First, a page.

Hooten & The Lady, refreshingly, doesn’t waste too much time on its absurd premise: Lady Alexandra Lindo-Parker of the British Museum (Ophelia Lovibond, radiant) persuades her bosses to let her go on a trip to the Amazonian jungle to try and find the lost camp of British explorer Percy Fawcett; in return, she promises, the profile of the museum will be heightened, leading to more funding. (Fawcett’s story, incidentally, is told in David Grann’s wonderful book ‘The Lost City of Z’.) When she gets there her path crosses with that of brash American adventurer Hooten (Michael Landes, rakishly handsome). Hooten has, uh, fallen out with a local tribe – I’m just going to assume that the indigenous people in this show have been appropriately and sensitively portrayed, because I have no idea whether they have or not, and move on – and the two of them are captured.
They escape, of course, for what won’t be the last time this week; nor, I daresay, this season. Amazingly they find Fawcett’s camp; even more amazingly they discover his skeleton is holding a map which seems to direct them to the fabled lost city of El Dorado. And now the fun can really begin. It all means, though, that Alex has gone off the grid, to the concern of her colleagues back in London, including a grievously underused Jessica Hynes. Fortunately the British Museum has a man on the ground – Pascal – who can search for her. Now, we know Pascal’s a wrong ‘un even before we see him, because of his name – “He’s French”, snarks Hooten to Alex. “You didn’t see that coming?” – and, once again, they’re captured. Fortunately Pascal doesn’t kill them immediately, meaning that with a bit of rock they can slip their bonds…
Having seen this first episode, though, I’m entirely baffled by the claim that the show isn’t going to be a will-they-won’t-they deal. The Hooten/Lady relationship is straight from the shipping playbook: he’s American, roguish, flirty, attractive; she’s English, posh, feisty, attractive. They hate each other at first. They bicker; although, as ever with British shows, the supposedly witty dialogue could do with being punched up a bit. They fall down a mountainside whereupon they end up with him LYING ON TOP OF HER, WITH THEIR FACES INCHES APART, FOR SLIGHTLY LONGER THAN HE NEEDS TO, for God’s sake. There’s a bit of chat with a knowing local shop owner who wonders if Alex has slept with Hooten yet. When they escape certain death, they bicker/flirt some more. By the end, thousands of miles apart, she’s in London looking wistful, while he’s in Rio brushing off the advances of the hot woman who’s fencing a diamond for him. And Alex’s as yet unseen fiancé Edward – also, I’m betting, a wrong ‘un – hasn’t been able to make the opening of her Fawcett exhibition.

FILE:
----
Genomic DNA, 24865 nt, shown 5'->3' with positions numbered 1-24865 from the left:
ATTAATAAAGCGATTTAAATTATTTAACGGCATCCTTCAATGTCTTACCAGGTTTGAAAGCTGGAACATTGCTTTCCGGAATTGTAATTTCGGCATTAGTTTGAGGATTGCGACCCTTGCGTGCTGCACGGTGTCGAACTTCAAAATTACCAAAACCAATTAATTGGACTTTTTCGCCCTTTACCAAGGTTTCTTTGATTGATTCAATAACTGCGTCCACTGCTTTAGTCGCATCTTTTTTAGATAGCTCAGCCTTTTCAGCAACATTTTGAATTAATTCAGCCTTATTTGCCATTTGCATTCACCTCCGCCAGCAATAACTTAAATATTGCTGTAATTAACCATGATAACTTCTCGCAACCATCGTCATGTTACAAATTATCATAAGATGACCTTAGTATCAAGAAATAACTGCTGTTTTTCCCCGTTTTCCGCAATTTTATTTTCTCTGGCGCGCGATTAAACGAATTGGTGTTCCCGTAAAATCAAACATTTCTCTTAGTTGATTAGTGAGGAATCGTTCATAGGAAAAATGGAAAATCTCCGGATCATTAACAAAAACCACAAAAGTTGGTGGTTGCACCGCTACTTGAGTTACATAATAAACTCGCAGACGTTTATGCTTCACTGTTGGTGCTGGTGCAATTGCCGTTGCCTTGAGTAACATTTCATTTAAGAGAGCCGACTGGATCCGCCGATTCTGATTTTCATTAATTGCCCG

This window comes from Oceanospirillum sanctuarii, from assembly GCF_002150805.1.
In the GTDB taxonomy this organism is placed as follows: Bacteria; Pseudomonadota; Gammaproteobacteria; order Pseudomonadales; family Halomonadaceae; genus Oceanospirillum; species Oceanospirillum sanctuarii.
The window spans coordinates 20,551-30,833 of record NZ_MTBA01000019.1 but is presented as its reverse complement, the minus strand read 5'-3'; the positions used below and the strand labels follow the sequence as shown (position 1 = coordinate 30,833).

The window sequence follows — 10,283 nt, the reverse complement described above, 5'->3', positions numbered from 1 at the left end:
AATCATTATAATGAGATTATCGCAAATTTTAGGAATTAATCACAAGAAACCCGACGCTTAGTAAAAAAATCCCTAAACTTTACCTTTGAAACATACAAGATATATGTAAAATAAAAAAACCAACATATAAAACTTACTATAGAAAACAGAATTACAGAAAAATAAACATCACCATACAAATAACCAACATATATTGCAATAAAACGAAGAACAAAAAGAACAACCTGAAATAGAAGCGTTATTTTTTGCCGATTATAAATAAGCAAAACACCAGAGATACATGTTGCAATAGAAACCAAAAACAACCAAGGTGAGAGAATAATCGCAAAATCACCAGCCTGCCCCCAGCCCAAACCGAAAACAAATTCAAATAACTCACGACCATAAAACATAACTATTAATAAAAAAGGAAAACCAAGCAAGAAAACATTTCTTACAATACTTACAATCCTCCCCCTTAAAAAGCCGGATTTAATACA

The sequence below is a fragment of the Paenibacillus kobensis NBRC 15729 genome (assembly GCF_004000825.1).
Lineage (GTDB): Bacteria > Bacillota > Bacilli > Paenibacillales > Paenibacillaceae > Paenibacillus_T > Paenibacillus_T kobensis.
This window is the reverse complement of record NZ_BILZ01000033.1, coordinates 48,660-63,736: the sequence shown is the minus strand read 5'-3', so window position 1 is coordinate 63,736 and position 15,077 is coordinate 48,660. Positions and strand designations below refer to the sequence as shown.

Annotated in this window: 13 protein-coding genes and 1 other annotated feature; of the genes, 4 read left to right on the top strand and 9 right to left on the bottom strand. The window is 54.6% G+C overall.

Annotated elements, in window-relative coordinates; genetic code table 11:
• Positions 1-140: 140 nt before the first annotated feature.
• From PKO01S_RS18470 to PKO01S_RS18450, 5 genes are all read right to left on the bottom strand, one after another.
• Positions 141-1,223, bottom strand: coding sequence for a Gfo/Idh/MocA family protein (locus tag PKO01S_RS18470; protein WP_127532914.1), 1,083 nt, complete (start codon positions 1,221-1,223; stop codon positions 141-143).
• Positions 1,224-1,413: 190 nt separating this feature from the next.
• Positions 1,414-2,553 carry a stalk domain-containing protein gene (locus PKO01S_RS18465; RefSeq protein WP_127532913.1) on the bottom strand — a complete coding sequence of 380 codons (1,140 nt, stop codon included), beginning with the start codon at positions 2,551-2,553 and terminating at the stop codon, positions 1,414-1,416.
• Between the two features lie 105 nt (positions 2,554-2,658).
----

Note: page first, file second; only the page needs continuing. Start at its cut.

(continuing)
So, add flirty #bantz to good-looking locations, many apparently genuine, and a weekly treasure hunt, and Hooten & The Lady is more or less what you think it is: an essentially good-hearted throwaway adventure show, admittedly with a slightly adult spin: the occasional 12A-rated swear word, naked butt (his), heaving bosom (hers). There’s even a hint, unless I imagined it, of a Secret Pain right at the end. It’s spectacularly silly. But I’d be lying if I said I wasn’t entertained. And the theme music is by Ezra Furman, which is to be encouraged. Rome next week, then.